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Another boredom project.


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#16 propane1 ONLINE  

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Posted March 06, 2021 - 02:36 PM

Where did you get the parts at Dave ? Should work fine. Lookin good.


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#17 Dave in NY OFFLINE  

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Posted March 06, 2021 - 06:52 PM

Where did you get the parts at Dave ? Should work fine. Lookin good.
Noel

I started by doing a Google search and went from there. I found the crank seals and rod listed on EBay, 2 different sellers. The gasket set and piston/rings I got from iSaveTractors. I was comparing prices and trying to do this without spending big bucks. So yeah- this one is getting done on the cheap side. But like I stated, I won't be depending on this for much hard work, like one of my regular working tractors. At least that's the direction I'm headed right now. And of course part of the motivation behind this project is the challenge of bringing a motor back to life that was blown up.
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#18 Dave in NY OFFLINE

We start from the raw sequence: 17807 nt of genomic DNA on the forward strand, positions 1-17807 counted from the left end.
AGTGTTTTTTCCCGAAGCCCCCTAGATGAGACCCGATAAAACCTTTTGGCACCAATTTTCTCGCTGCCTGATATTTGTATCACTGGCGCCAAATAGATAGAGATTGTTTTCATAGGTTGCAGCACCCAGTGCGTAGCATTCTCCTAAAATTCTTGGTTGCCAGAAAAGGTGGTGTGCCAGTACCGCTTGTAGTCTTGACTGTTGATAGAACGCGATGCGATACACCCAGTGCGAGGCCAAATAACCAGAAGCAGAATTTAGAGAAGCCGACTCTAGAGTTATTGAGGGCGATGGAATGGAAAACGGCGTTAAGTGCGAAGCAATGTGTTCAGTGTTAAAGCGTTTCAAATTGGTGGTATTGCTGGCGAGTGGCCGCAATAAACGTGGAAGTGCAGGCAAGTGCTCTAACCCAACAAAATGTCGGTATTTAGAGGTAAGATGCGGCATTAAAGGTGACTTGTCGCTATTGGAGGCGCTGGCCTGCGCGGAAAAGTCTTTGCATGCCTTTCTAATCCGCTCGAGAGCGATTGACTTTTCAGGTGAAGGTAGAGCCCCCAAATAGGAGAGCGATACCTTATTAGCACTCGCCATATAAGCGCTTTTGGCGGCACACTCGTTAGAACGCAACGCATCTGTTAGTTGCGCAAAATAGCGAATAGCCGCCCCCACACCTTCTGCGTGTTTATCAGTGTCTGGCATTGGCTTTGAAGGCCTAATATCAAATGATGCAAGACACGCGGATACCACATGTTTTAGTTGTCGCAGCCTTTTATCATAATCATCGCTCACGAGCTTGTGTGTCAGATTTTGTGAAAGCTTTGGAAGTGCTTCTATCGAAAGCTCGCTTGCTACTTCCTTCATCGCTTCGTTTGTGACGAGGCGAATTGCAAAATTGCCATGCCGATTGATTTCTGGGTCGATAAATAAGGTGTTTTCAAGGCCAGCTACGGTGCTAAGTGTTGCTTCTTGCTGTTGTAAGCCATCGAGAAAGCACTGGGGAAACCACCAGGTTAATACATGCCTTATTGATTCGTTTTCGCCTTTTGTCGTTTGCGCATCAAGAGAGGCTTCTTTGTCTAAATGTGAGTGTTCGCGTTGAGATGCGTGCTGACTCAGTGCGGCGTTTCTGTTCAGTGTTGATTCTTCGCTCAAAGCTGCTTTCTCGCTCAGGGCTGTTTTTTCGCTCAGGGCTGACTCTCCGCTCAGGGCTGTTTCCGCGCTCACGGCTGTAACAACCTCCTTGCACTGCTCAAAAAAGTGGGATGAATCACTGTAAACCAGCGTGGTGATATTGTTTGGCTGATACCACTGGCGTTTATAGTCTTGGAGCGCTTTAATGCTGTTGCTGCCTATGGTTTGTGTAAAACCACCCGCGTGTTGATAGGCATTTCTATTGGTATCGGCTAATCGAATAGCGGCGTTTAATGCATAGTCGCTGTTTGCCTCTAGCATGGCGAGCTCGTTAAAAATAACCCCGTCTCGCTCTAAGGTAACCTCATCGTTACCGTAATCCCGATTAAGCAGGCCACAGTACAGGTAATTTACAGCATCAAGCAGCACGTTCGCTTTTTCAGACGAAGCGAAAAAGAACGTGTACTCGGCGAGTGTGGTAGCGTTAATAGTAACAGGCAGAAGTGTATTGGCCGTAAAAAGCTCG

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Posted March 07, 2021 - 04:57 PM

Got time today to start the assembly process. I set the gap on the rings at about .008. Specs called for .007- .020. I set the endplay on the crankshaft at about .002. Specs called for .001 - .007. Had to experiment with the paper gaskets that mount the bearing support to achieve that. Manual called for .020 clearance for the exhaust valve and .010 for the intake. So that's what they got. Had to grind just a bit off the end of each valves stem to set that. Kind of a slow process as I only took off just wee bit and then checked the progress with the feeler gauges as I went.  And of course torqued everything to what the manual called for as I progressed. Used a dab of grease on the cam lobes and journals and a shot of oil on everything else that slides or turns. I have been cleaning and priming the sheet metal pieces over the past few days and got them painted this afternoon. They are all hanging up to dry near the stove. So there is where the project is at right now. You can see how pecked up the head got from the screws that came out of the carburetor. I buffed the pecked area up as good as I could and then floated the head around on a sheet of emery paper on top of the table of my table-saw. Took a bit of rubbing around and around , back and forth to get the gasket surface cleaned up shiny all the way around. I suspect it might have been torqued up a bit too tight and warped just a bit in the past. I saw evidence of the motor being apart and reassembled as I was cleaning things up. So this isn't the first tinker session for this motor.